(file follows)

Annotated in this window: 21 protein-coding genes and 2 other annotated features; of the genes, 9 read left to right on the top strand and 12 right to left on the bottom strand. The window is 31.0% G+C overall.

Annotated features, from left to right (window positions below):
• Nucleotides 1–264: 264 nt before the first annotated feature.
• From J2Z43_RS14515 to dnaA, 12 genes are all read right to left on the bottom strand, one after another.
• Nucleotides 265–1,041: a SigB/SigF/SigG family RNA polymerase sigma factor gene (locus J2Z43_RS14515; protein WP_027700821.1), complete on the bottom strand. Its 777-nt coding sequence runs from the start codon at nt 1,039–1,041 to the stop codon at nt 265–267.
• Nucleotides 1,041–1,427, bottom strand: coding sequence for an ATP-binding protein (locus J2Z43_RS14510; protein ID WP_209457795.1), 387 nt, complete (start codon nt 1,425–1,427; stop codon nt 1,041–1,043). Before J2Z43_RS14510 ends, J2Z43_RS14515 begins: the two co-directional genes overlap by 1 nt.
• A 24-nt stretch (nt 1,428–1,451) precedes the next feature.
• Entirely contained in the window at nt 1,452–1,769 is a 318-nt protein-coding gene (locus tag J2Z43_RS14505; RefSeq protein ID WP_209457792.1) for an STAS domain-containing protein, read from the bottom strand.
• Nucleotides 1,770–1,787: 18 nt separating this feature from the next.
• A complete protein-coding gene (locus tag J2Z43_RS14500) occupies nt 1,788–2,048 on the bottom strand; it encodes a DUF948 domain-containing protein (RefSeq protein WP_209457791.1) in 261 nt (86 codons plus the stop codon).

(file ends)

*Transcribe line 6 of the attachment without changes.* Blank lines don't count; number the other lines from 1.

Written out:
• Nucleotides 1,041–1,427, bottom strand: coding sequence for an ATP-binding protein (locus J2Z43_RS14510; protein ID WP_209457795.1), 387 nt, complete (start codon nt 1,425–1,427; stop codon nt 1,041–1,043). Before J2Z43_RS14510 ends, J2Z43_RS14515 begins: the two co-directional genes overlap by 1 nt.